Remember that some people face the holidays in the hospital, or overseas in the military or alone, without their families. One way to gain perspective is to volunteer at this time of year and serve others. Count your blessings and remember that the holidays come annually. If things don’t go as planned this year, you can try again next year.
Take Care of Yourself
While we are busy taking care of others, we can get depleted ourselves, which ultimately can negatively affect not only us but also the people around us. Follow some of the recommendations here to help stay healthy and enjoy this special season.
- Plan ahead – To the best of your ability, mark your calendar early with must-do events, and always consult it before automatically committing to more. Plan menus, make shopping lists, schedule travel and more. Of course, the unexpected can pop up, but being organized offers a feeling of control.
- Exercise – Everyone claims that they don’t have time during the holidays to exercise, and we get it that you’re busy. Regardless, exercise is one of the best ways to cultivate energy, release stress and burn off extra calories. Making time to work out – even if it’s a shorter session – always is smart and pays valuable dividends. You don’t have to do all HIIT workouts, but enjoy some mind-body time with yoga as well. Hit the gym or workout at home, but keep after it. Research shows that exercise can boost your mood for up to 12 hours.
- Go outside – Even if it’s cold, bundle up and take a walk or run for some invigorating, fresh air. Walk the dog, accompany the kids to the park, go ice skating or shovel snow. If it’s sunny, even better for your mind, body and spirit, as sunlight stimulates serotonin production.
- Follow a smart diet – Naturally, this is the time for food excess, which can lead to extra pounds, fatigue and unhealthy habits. You don’t have to deprive yourself totally (and then risk binging), but do your best to practice moderation. Eat regular meals and don’t fast all day in anticipation of overdoing it at an evening party. Regularly opt for fruits, vegetables, whole grains, low-fat dairy products and lots of water, and limit sweets, fried foods and alcohol. Resist lingering at the buffet or loading up on seconds, and instead, sample small portions of your favorites. You will feel better throughout the holiday season by choosing healthy foods as much as possible.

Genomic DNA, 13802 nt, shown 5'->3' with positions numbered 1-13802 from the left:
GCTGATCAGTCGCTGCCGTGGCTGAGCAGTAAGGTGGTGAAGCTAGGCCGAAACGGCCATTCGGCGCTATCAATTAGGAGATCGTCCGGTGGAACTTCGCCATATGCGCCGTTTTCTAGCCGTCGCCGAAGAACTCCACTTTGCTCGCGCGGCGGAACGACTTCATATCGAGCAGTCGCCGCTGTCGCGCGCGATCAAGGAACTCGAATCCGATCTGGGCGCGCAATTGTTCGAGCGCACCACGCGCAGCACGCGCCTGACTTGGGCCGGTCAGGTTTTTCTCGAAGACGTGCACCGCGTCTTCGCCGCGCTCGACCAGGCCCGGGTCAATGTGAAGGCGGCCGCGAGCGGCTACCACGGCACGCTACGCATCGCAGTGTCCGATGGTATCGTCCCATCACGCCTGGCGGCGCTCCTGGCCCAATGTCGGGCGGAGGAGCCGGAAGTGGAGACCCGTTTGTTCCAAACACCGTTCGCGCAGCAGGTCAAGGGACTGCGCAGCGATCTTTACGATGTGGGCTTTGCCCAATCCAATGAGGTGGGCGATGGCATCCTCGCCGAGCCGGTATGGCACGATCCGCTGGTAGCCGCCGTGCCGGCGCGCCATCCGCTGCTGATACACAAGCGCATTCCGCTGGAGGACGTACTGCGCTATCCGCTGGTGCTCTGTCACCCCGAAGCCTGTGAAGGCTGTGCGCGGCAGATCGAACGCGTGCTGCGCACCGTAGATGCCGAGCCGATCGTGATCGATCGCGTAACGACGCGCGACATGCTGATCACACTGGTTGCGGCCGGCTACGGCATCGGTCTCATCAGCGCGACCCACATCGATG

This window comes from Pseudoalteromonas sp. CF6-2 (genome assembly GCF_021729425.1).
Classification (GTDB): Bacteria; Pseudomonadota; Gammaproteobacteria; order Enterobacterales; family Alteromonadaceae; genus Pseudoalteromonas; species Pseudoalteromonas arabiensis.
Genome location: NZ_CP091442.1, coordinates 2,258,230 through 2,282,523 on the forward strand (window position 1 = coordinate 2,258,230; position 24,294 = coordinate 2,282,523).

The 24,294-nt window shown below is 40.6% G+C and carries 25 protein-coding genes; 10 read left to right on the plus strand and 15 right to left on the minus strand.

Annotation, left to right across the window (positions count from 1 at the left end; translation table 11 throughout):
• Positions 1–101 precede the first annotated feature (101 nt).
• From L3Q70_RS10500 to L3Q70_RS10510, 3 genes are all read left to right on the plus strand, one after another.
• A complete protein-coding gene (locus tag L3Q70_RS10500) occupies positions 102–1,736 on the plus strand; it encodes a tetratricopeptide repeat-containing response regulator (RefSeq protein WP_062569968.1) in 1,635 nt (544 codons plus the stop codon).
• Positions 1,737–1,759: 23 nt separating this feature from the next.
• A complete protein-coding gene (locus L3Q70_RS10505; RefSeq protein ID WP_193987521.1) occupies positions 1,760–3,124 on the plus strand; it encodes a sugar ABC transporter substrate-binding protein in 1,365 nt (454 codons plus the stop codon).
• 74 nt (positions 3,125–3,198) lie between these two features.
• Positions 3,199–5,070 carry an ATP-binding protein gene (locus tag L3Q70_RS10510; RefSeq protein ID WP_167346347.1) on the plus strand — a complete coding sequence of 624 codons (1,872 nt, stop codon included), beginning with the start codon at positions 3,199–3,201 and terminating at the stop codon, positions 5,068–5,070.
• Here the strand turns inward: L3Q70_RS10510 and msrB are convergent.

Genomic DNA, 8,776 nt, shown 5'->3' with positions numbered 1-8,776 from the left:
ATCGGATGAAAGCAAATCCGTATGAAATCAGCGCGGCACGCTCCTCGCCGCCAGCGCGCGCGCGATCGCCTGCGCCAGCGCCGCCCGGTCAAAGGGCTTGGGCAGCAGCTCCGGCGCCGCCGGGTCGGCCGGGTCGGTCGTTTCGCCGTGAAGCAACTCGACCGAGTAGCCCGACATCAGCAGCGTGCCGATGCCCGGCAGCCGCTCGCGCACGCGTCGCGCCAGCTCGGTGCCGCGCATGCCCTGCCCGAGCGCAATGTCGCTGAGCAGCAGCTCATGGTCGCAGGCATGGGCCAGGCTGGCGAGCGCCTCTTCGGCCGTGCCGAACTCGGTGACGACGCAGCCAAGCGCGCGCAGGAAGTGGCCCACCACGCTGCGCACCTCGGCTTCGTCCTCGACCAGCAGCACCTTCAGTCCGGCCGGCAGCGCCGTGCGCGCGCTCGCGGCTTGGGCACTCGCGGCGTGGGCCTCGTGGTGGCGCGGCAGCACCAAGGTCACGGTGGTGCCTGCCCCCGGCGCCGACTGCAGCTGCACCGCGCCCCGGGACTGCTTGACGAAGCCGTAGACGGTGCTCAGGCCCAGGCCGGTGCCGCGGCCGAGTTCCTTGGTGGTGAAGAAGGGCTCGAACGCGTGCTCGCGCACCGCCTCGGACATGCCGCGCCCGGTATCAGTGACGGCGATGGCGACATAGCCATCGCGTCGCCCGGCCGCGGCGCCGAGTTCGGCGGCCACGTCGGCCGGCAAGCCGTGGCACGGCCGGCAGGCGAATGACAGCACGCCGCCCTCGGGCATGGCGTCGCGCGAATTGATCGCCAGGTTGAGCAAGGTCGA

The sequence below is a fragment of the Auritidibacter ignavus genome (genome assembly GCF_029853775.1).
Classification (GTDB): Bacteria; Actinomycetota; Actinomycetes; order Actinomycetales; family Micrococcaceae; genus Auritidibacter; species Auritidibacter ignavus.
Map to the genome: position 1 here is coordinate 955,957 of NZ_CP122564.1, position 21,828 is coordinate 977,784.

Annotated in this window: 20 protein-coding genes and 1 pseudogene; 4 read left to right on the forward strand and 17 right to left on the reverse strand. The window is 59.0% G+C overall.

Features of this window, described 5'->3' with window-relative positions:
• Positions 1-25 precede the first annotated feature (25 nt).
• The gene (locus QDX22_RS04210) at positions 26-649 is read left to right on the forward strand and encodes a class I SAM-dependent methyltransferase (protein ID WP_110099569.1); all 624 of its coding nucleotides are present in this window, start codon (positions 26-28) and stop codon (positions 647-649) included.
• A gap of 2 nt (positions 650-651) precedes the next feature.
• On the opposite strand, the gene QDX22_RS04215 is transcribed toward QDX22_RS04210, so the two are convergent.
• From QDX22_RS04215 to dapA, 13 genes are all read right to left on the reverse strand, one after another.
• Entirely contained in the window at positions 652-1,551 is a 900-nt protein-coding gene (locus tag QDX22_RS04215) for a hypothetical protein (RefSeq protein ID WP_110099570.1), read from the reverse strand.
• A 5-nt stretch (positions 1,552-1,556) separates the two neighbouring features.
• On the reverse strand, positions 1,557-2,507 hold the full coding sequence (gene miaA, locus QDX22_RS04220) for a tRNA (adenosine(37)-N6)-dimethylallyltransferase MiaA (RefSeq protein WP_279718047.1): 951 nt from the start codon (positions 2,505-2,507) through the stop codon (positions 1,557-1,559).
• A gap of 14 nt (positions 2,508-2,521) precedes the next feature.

- Get some rest – Packed schedules and travel can shortchange sleep, which can lead to fatigue, headaches, irritability and more. Manage holiday overload by protecting a regular sleep schedule and by sneaking in short naps.
- Follow a budget – Set limits and stick to them when it comes to holiday spending so that you don’t face the shock of credit card balances come January. Handmade gifts or bartering services (such as massage or babysitting) mean a lot but don’t have to break the bank. Trim gift recipient lists as necessary and make an agreement to forego presents in favor of quality time or a shared experience together.
- Enlist assistance – Don’t feel like you must do everything yourself. Ask the kids to clean their rooms or help bake, shop online to avoid crowds, hire a maid service for a deep house clean or enlist your spouse to wrap presents. Most everyone wants to be a part of the holidays, so don’t be shy about giving them a job or two. A group effort makes all the work easier to manage.
- Seek professional help – If you’re dealing with depression, anxiety or persistent loneliness, don’t be reluctant to work with a counselor who can help you best address these issues. Therapy, medication and more may make a big difference.
Use these tips above to reduce your stress during the holidays. Stay Fueled!